Dr Meenakshi (P. T.) with a Master’s Degree in Sports Physiotherapy is Gāyo Fitness Academy’s Hon. Senior National Faculty and Assessor in Sports Medicine, Sports Medical Rehabilitation and Exercise Therapy. Her impressive work experience includes working her Asst. Professorship in Department of Physiotherapy, P.D.M University Bahadurgarh (Haryana) and practice as Sports Physiotherapist in Sports Authority of India National Boxing Academy, Rohtak. She has attended to India’s world-class women’s boxing teams. She can be contacted at Dr Meenakshi writes and speaks regularly on exercise and sports injuries management.

Regular exercisers and keen sportspeople will always come across certain injuries suffered during the physical activity. A medical expert may not be available to render first aid and help in rehab. Nevertheless, the “victim” and his / her trainer or coach should be able to identify the injury, render first aid and if safely possible, start with basic rehab exercises.

Here, Dr. Meenakshi takes up ankle sprains and explains –

  • symptoms,
  • causes
  • prevention
  • first aid
  • basic rehab movements.

Ankle joint sprains are graded as –

  • 1st degree or Grade 1: mild ankle sprain
  • 2nd degree or Grade 2: moderate ankle sprain
  • 3rd degree or Grade 3: severe ankle sprain


  • Ankle pain at time of injury
  • A “popping” or tearing sensation in the outer part of the ankle
  • Tenderness or soreness around the injury site
  • Initially after injury, the victim is able to bear weight and walk without aid for about 30 to 45 minutes; however, depending on the grade of the sprain, swelling starts and victim beings lose capacity for weight bearing loads.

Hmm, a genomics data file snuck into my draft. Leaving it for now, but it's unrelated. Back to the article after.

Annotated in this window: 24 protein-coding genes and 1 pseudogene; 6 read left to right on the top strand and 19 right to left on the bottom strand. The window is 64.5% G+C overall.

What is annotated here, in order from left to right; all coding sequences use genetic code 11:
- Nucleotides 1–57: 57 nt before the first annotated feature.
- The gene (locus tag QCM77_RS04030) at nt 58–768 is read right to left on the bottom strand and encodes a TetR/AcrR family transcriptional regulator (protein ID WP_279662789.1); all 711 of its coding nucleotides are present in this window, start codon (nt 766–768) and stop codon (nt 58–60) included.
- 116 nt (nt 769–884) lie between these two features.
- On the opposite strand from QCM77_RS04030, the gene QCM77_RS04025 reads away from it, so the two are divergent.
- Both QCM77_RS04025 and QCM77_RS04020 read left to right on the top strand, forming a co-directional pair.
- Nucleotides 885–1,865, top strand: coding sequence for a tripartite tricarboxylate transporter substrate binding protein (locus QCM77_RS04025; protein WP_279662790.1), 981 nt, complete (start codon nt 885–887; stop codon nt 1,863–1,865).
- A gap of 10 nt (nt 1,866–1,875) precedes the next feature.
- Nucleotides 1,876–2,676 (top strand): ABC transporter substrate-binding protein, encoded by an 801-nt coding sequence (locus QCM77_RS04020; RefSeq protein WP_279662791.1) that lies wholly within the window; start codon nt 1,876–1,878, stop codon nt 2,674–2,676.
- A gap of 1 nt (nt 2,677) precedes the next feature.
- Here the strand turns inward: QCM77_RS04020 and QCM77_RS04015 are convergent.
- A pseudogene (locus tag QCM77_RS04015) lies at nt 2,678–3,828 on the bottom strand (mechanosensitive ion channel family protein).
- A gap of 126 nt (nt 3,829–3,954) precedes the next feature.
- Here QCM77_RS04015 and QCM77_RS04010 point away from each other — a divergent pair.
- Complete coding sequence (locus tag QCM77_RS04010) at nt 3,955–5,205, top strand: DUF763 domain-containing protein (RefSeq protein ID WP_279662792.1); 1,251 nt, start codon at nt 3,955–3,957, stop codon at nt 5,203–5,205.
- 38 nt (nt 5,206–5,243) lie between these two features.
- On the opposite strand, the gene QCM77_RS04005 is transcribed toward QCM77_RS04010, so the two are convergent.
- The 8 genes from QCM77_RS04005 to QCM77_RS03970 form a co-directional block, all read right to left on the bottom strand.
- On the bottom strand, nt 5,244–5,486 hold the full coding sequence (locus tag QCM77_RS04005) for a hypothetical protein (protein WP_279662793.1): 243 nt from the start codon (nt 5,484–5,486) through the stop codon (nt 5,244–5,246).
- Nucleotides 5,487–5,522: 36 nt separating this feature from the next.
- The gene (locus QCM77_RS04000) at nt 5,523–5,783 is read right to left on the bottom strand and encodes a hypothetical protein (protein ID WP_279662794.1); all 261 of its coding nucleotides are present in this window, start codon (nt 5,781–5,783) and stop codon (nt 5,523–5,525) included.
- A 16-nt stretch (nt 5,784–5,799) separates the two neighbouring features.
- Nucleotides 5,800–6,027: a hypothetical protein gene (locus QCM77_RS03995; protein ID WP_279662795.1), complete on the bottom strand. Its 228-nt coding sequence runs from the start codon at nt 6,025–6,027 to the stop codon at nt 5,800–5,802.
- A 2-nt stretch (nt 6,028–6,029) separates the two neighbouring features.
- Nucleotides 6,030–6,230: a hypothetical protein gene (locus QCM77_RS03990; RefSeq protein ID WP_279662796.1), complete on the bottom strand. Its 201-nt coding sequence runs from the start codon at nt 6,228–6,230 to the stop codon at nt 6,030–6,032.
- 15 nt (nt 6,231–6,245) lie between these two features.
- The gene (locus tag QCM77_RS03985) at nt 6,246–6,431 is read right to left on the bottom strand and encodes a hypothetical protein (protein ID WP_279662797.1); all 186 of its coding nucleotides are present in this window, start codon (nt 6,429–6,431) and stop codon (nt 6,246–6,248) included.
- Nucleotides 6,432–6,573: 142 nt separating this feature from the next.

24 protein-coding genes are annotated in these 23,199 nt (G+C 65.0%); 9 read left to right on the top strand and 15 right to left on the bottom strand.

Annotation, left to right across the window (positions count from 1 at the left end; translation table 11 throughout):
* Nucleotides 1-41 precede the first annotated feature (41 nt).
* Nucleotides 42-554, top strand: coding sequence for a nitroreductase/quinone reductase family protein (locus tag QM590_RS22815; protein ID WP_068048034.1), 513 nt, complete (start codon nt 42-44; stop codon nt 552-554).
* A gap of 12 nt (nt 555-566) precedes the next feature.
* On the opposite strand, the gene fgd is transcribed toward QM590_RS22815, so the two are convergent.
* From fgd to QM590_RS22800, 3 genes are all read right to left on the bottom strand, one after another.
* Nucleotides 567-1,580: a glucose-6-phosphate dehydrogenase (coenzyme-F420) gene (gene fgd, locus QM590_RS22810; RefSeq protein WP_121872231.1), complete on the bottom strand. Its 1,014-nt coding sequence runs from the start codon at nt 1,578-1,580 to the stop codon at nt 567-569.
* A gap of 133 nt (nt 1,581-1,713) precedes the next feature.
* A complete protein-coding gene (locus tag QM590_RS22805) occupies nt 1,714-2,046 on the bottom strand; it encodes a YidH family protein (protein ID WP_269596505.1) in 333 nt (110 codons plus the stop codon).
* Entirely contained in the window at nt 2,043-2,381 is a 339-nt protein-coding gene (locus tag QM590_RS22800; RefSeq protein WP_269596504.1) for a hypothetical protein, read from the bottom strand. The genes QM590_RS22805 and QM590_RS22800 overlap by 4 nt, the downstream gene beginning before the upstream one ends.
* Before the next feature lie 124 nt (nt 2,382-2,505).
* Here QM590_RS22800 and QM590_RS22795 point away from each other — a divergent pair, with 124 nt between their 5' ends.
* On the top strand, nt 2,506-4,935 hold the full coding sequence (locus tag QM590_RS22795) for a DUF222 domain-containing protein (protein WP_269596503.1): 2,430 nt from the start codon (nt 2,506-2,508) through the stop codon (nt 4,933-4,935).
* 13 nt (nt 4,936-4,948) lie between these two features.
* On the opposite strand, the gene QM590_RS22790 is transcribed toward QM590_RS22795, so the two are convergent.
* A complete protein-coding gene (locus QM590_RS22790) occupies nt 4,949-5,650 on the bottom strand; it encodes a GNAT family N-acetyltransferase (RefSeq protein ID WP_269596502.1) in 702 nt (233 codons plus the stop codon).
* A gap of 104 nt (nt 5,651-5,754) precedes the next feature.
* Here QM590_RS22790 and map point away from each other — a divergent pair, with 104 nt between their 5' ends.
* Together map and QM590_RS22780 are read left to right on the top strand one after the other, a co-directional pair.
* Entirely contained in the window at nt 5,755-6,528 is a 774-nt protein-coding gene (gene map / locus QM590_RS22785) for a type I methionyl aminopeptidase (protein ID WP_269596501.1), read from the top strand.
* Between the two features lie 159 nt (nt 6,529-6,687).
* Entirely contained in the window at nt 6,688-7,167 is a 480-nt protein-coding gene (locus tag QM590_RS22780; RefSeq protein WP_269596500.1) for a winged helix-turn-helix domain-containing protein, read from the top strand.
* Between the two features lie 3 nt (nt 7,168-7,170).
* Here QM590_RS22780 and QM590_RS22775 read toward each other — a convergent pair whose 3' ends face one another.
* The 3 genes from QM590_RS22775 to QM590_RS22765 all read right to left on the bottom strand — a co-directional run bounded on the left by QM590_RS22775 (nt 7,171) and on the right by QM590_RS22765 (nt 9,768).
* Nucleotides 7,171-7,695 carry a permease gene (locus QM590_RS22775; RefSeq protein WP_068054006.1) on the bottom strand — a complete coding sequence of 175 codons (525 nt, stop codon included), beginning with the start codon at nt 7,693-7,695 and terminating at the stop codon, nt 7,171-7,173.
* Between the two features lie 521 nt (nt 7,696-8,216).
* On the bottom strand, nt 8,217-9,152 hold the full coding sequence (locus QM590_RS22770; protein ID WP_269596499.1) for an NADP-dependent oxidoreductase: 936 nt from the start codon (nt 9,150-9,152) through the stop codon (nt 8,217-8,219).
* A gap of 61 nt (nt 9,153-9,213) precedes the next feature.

• Swelling in the ankle joint

Initially there may not be any bruising which mat set in later, several hours after injury


  • Normally, stress applied from either side of the ankle joint shifts the ankle or heel bone out of its socket; the ligaments that usually hold the joint in place are stretched abnormally.
  • Risk increases with earlier ankle sprains
  • Any physical movement in which lateral displacement of the ankle is likely also increases the risk of sprain. This is not uncommon in running and walking on unstable or uneven surfaces as also sports like basketball, football, volleyball and long / high jumps in which the person accidentally lands on the side of the foot.
  • Poor tone or strength of the muscles in the ankle joint
  • Use of shoes that offer weak or zero lateral support to prevent sideways displacement


  • It is very important to warm the ankle joints up before starting physical activities that risk lateral stress on the ankle joint, be it aerobic dance exercises or a sport like football.
  • It is equally important to strengthen the muscles in the joint. Quite often, exercisers and sportspersons focus on the larger muscles like quadriceps and hamstrings but neglect the crucial ankle joints.
  • If the person has history of ankle sprain, tape the ankle from midfoot to midcalf before warm up and activity. If tapes not available, a crepe bandage will also suffice.
  • Use appropriate, protective shoes and socks.
  • Provide the ankle adequate support for nine to 12 months after any significant ankle injury.

First Aid

Management will follow P.R.I.C.E. drill –

  • Protect the injured part, not allowing any further damage
  • Rest the injured part
  • Apply ice or cold treatment for 15-20 minutes (cold spray or direct application of ice, ice massage, cold gel packs, ice immersion, etc)
  • Compression: use of mild to moderate pressure to the injured area with bandages / crepe bandages is advisable.
  • Elevate the injured part against gravity to help reduce swelling

Current international standards have replaced P.R.I.C.E. with P.O.L.I.C.E.

  • P – Protection of injured part
  • O/L – Application of Optimal load (local injury factors) / Training load
  • C.E. – as mentioned earlier (ice + compression+ elevation)


Watch Dr Meenakshi demonstrate and explain these movements

  1. Calf muscle stretch
  2. ROM exercise in pain free range(without bodyweight
  3. Standing dorsiflexion
  4. Towel crunches & marble pickup
  5. Isometric exercises (hold and press)– inversion, eversion, dorsiflexion, planter flexion we can use manual resistance or with help of rubber bands
  6. Strengthening exercises with the help of rubber bands.
  7. Heal and toe raises first with both feet and single leg (injured one)
  8. Balance exercises (star excursion test , single leg balancing on foam surface and balance board)
  9. Agility ladder exercises and many more

Finally, remember! Prevention is better than cure! Warm up and strengthen the ankle joint and at the same time, work on increasing its flexibility.